Plans to build a streetcar system in New Haven are not dead yet.

On Nov. 16, more than a month after the Board of Alderman rejected a $1 million study to determine the cost and best route of a proposed streetcar, the city submitted a new streetcar study proposal for consideration. The original proposal, which would have been funded in part by a $760,000 Federal Transportation Authority grant and an $180,000 city match, was rejected on the basis that the city could not afford its contribution. The new proposal delineates an alternative source of funding for the study — the State Department of Transportation (DOT) — and more clearly highlights the benefits that a streetcar would bring to the city, Ward 10 Alderman Justin Elicker FES ’10 GRD ’10 said.

“I am confident that this is a great use of state money, and that this is the exact sort of investment we should be making in a down economy,” city spokeswoman Elizabeth Benton ’04 said. “I’m not sure the first time around we stressed the merits of the proposal — we did not present as clear of an explanation to convince the Board that this was the right way forward.”

The 16-6 vote against the proposal contradicted all indications from aldermen leading up to it, Benton said. The plan passed the city services and environmental policy committee with unanimous support and did not face significant opposition in a public hearing held last September to discuss its merits.

But on the day of the vote, some aldermen raised concerns about the proposal that had never before been mentioned, said Elicker, chair of the city services and environmental policy committee. Aldermen, including Ward 30 Alderman Darnel Goldson and Ward 5 Alderman Jorge Perez, opposed the plan on the grounds that the city lacked the necessary funds and that other projects should take priority.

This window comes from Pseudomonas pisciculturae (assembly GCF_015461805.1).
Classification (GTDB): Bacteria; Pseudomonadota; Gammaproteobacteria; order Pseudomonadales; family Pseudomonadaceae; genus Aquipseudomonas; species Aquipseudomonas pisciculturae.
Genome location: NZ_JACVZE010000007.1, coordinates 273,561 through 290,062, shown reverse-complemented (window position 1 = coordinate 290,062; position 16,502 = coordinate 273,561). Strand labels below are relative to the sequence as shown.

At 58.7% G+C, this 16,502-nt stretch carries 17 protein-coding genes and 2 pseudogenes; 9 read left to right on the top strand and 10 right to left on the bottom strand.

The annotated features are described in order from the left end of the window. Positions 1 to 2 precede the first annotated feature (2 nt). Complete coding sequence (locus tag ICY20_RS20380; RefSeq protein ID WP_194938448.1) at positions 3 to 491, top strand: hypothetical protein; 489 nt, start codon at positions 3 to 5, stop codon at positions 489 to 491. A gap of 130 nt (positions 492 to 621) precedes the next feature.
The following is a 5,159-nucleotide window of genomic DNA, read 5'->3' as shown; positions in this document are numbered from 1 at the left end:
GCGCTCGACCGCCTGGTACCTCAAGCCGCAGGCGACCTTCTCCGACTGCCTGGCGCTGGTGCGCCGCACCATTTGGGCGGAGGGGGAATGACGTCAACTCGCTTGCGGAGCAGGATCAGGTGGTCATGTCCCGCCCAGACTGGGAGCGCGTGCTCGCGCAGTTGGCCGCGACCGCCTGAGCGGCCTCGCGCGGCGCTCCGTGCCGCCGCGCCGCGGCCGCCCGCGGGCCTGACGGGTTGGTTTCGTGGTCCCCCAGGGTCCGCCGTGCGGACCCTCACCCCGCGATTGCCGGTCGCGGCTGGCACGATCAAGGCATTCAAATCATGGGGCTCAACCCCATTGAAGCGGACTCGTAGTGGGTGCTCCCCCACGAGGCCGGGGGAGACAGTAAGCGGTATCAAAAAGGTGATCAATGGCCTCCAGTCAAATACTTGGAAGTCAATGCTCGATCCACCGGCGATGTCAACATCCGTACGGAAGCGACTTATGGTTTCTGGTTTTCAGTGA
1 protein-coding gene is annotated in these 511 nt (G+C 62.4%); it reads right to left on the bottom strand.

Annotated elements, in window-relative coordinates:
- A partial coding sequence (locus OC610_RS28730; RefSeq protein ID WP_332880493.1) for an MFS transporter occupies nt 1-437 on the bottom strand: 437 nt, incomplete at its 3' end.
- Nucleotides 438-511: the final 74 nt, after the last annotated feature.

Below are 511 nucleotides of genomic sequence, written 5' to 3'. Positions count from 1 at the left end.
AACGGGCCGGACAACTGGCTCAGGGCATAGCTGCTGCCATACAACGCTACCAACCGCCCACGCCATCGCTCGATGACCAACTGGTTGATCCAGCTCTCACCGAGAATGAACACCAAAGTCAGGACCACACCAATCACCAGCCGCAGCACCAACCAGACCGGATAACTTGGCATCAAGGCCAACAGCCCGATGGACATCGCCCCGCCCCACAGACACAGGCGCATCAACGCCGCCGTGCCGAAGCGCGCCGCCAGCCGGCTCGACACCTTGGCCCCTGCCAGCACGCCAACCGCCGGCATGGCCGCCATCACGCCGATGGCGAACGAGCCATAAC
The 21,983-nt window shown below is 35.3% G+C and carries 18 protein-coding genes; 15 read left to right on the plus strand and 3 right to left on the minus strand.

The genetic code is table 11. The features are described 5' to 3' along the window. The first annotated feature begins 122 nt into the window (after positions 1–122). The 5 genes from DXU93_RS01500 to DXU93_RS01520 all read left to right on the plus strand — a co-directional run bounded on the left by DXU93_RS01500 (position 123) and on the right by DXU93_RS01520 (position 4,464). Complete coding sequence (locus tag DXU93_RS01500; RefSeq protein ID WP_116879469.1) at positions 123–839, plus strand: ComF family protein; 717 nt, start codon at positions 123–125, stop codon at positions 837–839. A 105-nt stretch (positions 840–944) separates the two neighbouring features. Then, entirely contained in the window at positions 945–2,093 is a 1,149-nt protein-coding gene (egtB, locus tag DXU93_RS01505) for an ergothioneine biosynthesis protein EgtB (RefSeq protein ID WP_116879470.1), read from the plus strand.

“I do not want to see New Haven taxpayer money fund this study when we have adequate public transportation already and so many people are out of jobs,” Goldson said.

Benton said under the first proposal the city’s contribution would have come from the capital fund portion of the budget that borrows money with low interest and pays it back over several years. After the plan was voted down, the city entered into negotiations with the DOT, which the city expects will pay the match so that New Haven will not have to incur debt, she added. Benton said the DOT has not yet guaranteed that it will supply the funds.

Elicker said the state’s assistance will be a “game-changer,” as it will allow the Board to approve the project without having to worry about costs.

In addition to addressing concerns about the study’s costs, the new proposal emphasizes the benefits the city might derive from the arrival of a streetcar system.

Benton and Elicker said part of the reason that the initial proposal failed was because aldermen and members of the community did not understand how a streetcar would positively impact them. In an effort to remedy this, the new draft highlights the success of streetcar lines in several other cities like Portland, Ore., Little Rock, Ark. and Tacoma, Wash. in bringing about increased public transportation use and economic development.

Anstress Farwell, president of the New Haven Urban Design League, said a streetcar system would especially benefit New Haven because over 30 acres of the downtown area remain undeveloped. Laying streetcar rail, Farwell said, signifies a permanent commitment to bringing people to the area, so developers have historically been attracted to districts accessible by streetcar.

“Some of the members I’ve spoken to regret their decision to vote against [the proposal],” Elicker said. “Now that we’re essentially getting it for free, and the educational component has changed, I am optimistic that it will pass.”

Despite the new source of funding, Goldson said he still believes the streetcar to be an unnecessary use of resources.

“If the state is interested in wasting taxpayer money on this proposal, I would not take any energy to fight that,” Goldson said, adding that he would still vote against the proposal on the grounds that New Haven already has a working public transportation system.

The Board rejected the first proposal on Oct. 24.